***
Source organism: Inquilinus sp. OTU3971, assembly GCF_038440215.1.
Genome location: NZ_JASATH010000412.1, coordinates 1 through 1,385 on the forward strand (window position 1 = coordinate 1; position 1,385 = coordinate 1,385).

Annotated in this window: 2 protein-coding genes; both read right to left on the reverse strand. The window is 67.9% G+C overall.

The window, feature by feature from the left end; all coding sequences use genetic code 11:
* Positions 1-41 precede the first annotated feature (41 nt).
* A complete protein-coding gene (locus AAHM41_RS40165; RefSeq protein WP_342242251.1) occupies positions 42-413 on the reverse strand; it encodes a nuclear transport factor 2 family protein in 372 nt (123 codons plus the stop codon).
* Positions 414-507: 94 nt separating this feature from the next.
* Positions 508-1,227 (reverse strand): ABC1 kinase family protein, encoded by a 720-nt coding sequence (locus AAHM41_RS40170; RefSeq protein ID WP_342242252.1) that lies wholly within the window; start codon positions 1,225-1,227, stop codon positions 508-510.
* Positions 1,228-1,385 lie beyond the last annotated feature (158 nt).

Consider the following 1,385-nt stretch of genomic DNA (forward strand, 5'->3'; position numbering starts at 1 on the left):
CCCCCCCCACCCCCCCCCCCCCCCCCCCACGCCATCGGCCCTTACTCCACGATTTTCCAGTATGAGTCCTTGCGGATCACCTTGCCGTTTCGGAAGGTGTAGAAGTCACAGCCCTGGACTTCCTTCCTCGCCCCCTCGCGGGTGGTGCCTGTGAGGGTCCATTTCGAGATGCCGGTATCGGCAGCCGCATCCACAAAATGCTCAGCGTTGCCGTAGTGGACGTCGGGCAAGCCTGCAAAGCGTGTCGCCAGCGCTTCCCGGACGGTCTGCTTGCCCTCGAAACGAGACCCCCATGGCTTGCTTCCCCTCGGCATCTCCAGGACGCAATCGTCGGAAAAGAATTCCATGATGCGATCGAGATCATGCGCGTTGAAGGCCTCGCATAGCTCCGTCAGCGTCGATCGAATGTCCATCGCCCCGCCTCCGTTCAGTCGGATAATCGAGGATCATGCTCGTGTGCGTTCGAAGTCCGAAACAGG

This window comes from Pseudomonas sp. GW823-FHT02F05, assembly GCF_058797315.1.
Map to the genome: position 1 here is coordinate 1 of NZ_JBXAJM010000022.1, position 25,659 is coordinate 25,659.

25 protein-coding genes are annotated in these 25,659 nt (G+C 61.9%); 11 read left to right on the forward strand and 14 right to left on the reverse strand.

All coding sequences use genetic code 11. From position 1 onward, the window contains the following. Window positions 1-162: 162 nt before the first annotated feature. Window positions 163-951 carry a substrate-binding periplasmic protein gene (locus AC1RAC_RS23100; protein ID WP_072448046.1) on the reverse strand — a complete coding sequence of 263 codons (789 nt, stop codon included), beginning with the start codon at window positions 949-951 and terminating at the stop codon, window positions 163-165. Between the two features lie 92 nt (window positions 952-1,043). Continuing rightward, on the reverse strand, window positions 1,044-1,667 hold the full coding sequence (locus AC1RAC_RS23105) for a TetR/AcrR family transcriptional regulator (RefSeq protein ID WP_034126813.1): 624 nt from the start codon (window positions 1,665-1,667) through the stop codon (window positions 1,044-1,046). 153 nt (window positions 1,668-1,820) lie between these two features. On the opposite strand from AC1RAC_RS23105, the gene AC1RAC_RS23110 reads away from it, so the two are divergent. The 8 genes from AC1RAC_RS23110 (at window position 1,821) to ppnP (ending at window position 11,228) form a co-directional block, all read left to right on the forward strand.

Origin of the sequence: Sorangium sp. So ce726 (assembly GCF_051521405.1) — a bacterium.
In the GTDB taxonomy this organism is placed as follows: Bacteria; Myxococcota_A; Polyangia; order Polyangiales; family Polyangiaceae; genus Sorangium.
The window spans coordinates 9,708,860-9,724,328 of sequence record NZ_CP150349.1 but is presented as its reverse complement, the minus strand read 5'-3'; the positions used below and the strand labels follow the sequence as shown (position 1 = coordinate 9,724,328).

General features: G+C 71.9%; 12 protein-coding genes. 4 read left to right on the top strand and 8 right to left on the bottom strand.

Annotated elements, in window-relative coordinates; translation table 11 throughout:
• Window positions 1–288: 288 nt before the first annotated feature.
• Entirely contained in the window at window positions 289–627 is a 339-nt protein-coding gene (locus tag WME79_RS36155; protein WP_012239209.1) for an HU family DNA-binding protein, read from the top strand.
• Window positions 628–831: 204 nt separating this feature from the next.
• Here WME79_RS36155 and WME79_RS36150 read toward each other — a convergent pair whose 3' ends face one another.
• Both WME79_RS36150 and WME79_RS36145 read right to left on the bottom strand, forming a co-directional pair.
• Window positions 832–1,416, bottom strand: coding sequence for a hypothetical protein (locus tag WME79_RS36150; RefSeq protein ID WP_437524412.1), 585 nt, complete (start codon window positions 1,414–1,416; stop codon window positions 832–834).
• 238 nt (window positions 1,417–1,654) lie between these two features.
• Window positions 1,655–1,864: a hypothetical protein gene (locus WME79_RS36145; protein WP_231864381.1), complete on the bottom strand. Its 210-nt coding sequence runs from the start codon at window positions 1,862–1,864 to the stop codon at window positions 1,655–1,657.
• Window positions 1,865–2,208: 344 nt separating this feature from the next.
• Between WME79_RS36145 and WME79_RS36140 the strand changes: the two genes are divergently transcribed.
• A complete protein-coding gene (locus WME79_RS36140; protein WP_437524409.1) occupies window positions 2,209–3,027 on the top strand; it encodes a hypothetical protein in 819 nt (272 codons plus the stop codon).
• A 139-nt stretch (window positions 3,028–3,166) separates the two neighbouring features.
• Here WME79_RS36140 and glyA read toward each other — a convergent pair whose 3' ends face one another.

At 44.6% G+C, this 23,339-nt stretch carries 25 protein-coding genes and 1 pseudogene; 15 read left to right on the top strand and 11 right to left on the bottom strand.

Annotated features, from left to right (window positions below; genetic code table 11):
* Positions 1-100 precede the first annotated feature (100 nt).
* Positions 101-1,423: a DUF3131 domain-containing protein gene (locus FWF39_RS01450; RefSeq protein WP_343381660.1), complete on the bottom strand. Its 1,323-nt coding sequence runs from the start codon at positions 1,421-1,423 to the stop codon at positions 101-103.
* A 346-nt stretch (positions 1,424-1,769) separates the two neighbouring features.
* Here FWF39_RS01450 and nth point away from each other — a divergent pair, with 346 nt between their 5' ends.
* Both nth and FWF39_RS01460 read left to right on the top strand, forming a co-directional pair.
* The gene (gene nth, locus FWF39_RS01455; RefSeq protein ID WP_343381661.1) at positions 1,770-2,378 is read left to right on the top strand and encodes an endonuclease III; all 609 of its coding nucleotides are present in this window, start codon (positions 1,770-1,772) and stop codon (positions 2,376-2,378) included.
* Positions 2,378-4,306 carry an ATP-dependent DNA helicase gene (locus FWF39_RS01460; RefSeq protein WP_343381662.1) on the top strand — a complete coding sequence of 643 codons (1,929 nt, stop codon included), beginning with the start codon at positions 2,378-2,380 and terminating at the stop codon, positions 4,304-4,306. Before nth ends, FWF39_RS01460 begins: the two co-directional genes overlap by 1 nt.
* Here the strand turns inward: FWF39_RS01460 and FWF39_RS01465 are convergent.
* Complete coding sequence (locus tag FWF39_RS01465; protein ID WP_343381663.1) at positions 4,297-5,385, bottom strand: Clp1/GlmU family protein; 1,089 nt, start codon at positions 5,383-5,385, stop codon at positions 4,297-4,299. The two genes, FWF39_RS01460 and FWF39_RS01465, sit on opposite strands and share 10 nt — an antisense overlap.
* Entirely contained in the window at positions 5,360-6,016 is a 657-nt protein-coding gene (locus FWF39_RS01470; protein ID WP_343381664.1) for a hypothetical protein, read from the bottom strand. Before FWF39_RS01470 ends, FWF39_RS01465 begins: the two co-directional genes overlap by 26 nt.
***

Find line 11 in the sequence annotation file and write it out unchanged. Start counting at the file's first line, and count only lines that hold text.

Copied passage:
CCCCCCCCACCCCCCCCCCCCCCCCCCCACGCCATCGGCCCTTACTCCACGATTTTCCAGTATGAGTCCTTGCGGATCACCTTGCCGTTTCGGAAGGTGTAGAAGTCACAGCCCTGGACTTCCTTCCTCGCCCCCTCGCGGGTGGTGCCTGTGAGGGTCCATTTCGAGATGCCGGTATCGGCAGCCGCATCCACAAAATGCTCAGCGTTGCCGTAGTGGACGTCGGGCAAGCCTGCAAAGCGTGTCGCCAGCGCTTCCCGGACGGTCTGCTTGCCCTCGAAACGAGACCCCCATGGCTTGCTTCCCCTCGGCATCTCCAGGACGCAATCGTCGGAAAAGAATTCCATGATGCGATCGAGATCATGCGCGTTGAAGGCCTCGCATAGCTCCGTCAGCGTCGATCGAATGTCCATCGCCCCGCCTCCGTTCAGTCGGATAATCGAGGATCATGCTCGTGTGCGTTCGAAGTCCGAAACAGG